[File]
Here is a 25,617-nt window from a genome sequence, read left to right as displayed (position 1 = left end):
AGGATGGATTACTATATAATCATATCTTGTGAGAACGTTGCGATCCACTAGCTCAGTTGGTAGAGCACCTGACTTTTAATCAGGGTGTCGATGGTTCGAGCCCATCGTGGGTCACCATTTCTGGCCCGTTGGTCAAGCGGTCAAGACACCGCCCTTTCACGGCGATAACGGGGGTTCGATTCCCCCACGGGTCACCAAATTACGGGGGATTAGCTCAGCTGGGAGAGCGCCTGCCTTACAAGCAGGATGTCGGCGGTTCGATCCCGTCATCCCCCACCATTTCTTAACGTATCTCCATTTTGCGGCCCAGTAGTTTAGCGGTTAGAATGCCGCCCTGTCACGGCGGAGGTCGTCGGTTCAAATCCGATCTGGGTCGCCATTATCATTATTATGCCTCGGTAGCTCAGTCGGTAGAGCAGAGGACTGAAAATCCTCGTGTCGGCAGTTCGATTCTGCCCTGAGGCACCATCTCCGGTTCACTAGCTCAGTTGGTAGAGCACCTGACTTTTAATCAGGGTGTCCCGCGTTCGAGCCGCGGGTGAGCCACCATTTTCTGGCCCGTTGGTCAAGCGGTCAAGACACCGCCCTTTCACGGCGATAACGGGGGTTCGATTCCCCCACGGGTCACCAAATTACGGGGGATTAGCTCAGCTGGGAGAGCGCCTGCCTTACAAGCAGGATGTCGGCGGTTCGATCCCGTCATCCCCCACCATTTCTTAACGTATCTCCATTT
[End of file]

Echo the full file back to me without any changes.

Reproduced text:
Here is a 25,617-nt window from a genome sequence, read left to right as displayed (position 1 = left end):
AGGATGGATTACTATATAATCATATCTTGTGAGAACGTTGCGATCCACTAGCTCAGTTGGTAGAGCACCTGACTTTTAATCAGGGTGTCGATGGTTCGAGCCCATCGTGGGTCACCATTTCTGGCCCGTTGGTCAAGCGGTCAAGACACCGCCCTTTCACGGCGATAACGGGGGTTCGATTCCCCCACGGGTCACCAAATTACGGGGGATTAGCTCAGCTGGGAGAGCGCCTGCCTTACAAGCAGGATGTCGGCGGTTCGATCCCGTCATCCCCCACCATTTCTTAACGTATCTCCATTTTGCGGCCCAGTAGTTTAGCGGTTAGAATGCCGCCCTGTCACGGCGGAGGTCGTCGGTTCAAATCCGATCTGGGTCGCCATTATCATTATTATGCCTCGGTAGCTCAGTCGGTAGAGCAGAGGACTGAAAATCCTCGTGTCGGCAGTTCGATTCTGCCCTGAGGCACCATCTCCGGTTCACTAGCTCAGTTGGTAGAGCACCTGACTTTTAATCAGGGTGTCCCGCGTTCGAGCCGCGGGTGAGCCACCATTTTCTGGCCCGTTGGTCAAGCGGTCAAGACACCGCCCTTTCACGGCGATAACGGGGGTTCGATTCCCCCACGGGTCACCAAATTACGGGGGATTAGCTCAGCTGGGAGAGCGCCTGCCTTACAAGCAGGATGTCGGCGGTTCGATCCCGTCATCCCCCACCATTTCTTAACGTATCTCCATTT